Thursday, October 13, 2011

Singapore is not as easy as Hong Kong

Perhaps I've been spoiled by the shops in Hong Kong, but it seems more difficult to buy things in Singapore. In central Hong Kong I can leave the office and go and buy a baguette, or a widescreen television, or a paperback novel, late into the evening.

I walk out of my office by Raffles Place, and the closest bookshop has closed ten minutes ago, and the whole of the mall is turning its lights off apart from a few cafes in the basement.

Maybe I'm in the wrong part of town. Perhaps I should go north on the MRT to Orchard, but I do miss the way that you don't have to go any distance in Hong Kong to buy things.

Against that, I have to admit that my convenience is someone else's cost. It's a rather sad state of affairs to have a society that keeps somebody standing behind a counter on the minimum wage for twelve hours, on the off-chance that I'll sidle in and buy a new mobile phone/toaster/bottle of flame-retardant hair dye.

I did manage to find a few shops that were open: Running Circle, where none of the shoes fit my enormous, spade-like feet, and I inadvertently purchased a Dutch protein bar made with gelatin, when all other such bars just use whey. I don't really want to chow down on reconstituted cow hooves, but I don't know anyone else I can pass it on to.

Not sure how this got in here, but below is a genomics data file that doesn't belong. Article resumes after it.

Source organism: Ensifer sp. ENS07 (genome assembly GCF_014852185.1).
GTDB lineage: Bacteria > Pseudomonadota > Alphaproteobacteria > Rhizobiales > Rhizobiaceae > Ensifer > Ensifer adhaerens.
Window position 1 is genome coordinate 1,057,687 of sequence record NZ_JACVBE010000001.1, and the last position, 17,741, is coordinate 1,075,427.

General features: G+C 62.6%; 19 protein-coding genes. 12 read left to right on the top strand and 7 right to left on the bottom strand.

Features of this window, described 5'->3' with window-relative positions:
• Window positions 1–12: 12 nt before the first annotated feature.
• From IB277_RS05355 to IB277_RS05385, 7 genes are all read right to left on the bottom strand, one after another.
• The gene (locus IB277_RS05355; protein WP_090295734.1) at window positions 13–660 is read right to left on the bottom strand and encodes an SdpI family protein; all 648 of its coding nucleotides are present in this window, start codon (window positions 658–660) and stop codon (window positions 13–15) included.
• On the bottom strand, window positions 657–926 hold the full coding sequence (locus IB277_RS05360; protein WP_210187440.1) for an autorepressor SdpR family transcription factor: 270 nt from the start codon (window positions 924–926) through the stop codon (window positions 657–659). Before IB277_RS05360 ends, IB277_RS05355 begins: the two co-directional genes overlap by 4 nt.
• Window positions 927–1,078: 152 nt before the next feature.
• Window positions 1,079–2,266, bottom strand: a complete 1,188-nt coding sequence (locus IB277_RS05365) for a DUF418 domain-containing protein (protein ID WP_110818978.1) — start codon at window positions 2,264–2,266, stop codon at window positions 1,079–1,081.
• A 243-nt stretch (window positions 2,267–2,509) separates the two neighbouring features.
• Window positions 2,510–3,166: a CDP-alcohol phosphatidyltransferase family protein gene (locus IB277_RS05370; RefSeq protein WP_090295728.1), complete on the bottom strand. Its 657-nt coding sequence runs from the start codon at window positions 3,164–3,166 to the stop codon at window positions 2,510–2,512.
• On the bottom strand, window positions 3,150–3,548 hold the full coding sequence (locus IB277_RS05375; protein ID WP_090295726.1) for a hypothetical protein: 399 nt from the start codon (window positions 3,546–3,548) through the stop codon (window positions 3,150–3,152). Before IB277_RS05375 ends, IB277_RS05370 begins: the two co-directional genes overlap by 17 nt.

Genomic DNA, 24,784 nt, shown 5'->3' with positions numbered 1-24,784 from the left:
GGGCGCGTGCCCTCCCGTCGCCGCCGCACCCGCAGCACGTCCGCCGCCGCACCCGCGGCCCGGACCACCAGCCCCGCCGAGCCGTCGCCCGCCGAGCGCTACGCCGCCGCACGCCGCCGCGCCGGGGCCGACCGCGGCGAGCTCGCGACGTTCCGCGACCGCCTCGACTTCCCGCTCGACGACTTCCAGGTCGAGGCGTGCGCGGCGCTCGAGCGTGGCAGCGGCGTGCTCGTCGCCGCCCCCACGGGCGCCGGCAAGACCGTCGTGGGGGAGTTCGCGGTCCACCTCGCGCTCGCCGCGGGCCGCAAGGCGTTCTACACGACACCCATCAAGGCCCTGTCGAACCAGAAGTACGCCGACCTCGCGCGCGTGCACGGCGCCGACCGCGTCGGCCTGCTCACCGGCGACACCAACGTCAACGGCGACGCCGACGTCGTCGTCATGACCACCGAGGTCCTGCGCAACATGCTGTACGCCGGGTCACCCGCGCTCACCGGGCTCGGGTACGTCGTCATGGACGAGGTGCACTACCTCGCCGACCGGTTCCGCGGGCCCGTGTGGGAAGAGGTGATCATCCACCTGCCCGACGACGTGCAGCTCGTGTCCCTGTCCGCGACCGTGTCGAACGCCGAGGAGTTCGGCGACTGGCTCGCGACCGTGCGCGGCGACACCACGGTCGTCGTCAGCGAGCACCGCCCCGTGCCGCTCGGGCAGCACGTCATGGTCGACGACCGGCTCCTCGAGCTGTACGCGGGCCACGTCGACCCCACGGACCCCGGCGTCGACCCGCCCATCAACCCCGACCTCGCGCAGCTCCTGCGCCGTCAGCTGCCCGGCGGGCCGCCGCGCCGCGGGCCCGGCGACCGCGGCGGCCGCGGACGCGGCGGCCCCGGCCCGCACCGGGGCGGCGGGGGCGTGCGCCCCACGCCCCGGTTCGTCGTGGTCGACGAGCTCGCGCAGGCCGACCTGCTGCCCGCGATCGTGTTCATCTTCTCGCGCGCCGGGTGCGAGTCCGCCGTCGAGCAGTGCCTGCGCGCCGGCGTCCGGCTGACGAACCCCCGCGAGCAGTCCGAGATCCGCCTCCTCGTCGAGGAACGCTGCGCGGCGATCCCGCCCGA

As well as the protein bar, the same company makes an energy gel that comes in a toothpaste tube, and tastes utterly gopping. So all in all, it would have been better if all the shops had been shut, not just the ones that didn't sell revolting sports "food".

Changing tack, I've been exercising for three days now, so I have lots of sweaty gym kit to have cleaned. I rang the front desk to ask if there was a laundry service, and shortly a man arrived with a bag for me and a form to fill in. And then left, after which I discovered I have no pens in the entire apartment, and I'm very very angry. Which is... interesting.


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